Concert promoter Sid Bernstein, one of the big figures behind the British Invasion in the 1960s, died in New York on Wednesday, BBC reported. He was 95 years old.
Bernstein booked the Beatles for their Shea Stadium show in 1965, which made history as the first concert to be staged in a stadium. Bernstein also promoted the Beatles’ shows at Carnegie Hall during the Fab Four’s first U.S. tour in 1964. While Bernstein was widely known as the Beatles’ U.S. tour promoter, he also arranged the Rolling Stones’ first handful of U.S. shows and booked a number of other British bands.
“The first dozen groups of the British Invasion were my imports,” he once said. “But look, it was no stroke of genius. I was just doing my homework at the time.”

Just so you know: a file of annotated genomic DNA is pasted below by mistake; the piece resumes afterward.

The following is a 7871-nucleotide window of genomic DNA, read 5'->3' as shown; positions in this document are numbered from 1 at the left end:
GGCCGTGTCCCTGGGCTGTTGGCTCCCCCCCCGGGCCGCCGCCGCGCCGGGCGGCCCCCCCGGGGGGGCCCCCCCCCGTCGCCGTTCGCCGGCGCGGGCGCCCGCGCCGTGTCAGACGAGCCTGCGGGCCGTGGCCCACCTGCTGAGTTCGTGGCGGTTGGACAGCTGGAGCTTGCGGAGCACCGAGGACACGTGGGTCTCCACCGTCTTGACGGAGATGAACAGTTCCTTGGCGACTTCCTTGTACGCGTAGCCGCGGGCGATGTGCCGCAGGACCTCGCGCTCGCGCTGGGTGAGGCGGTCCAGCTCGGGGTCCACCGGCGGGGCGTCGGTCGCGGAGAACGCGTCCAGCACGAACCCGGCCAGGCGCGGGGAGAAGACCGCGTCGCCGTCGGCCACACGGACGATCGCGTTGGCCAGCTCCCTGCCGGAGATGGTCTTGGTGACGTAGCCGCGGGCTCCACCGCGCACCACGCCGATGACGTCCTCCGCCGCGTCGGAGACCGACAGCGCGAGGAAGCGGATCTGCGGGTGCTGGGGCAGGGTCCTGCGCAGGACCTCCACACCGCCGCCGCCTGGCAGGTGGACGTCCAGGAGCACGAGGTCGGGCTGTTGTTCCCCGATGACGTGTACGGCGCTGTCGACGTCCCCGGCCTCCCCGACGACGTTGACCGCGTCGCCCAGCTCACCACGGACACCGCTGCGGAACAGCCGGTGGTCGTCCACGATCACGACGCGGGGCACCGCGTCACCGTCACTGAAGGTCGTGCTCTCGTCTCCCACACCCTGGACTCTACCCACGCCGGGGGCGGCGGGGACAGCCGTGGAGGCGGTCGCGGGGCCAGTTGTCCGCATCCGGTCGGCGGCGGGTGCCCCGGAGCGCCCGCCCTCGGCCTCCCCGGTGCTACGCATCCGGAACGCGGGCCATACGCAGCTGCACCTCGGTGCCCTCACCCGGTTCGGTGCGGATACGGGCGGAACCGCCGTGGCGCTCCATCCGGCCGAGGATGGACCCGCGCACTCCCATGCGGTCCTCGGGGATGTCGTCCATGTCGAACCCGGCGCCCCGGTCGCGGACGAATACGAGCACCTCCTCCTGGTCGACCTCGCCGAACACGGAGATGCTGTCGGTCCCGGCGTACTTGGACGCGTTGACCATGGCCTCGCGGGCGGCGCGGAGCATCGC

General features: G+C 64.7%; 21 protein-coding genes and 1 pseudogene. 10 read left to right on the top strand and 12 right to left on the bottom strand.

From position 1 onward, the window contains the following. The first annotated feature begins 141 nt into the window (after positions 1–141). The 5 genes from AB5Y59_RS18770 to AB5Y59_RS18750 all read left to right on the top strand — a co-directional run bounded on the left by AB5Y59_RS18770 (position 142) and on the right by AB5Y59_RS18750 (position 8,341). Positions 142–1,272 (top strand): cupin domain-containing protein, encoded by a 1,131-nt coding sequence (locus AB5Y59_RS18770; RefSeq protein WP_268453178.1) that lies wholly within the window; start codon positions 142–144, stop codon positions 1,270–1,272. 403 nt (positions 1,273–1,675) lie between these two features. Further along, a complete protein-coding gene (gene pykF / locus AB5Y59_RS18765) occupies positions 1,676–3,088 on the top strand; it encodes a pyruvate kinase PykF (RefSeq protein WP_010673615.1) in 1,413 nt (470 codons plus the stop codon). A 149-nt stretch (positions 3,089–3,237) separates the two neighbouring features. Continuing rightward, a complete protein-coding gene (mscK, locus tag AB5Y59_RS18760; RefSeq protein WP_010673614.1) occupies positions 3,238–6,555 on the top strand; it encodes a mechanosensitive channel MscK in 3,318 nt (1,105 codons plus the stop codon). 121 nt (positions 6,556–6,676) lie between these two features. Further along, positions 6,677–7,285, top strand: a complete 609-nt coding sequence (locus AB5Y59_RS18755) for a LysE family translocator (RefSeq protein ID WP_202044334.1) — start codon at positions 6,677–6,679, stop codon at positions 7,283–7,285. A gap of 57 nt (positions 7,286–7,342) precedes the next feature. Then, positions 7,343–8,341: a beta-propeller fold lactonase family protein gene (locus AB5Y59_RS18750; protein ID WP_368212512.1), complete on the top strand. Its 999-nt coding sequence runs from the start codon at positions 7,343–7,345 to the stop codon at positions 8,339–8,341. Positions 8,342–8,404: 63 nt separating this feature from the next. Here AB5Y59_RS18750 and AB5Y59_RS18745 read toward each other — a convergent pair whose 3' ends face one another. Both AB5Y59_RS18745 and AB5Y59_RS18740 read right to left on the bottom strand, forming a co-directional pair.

In addition to the Beatles and the Stones, Bernstein also booked gigs for Frank Sinatra, Jimi Hendrix, Ray Charles, Judy Garland, Tony Bennett and many others.
Bernstein was also revolutionary for his practice of booking black singers in the 1960s—something not every promoter was willing to do at the time. Because of that, according to late funk singer James Brown, Bernstein “was in the forefront of race relations.”
Bernstein is survived by his wife, six children and six grandchildren.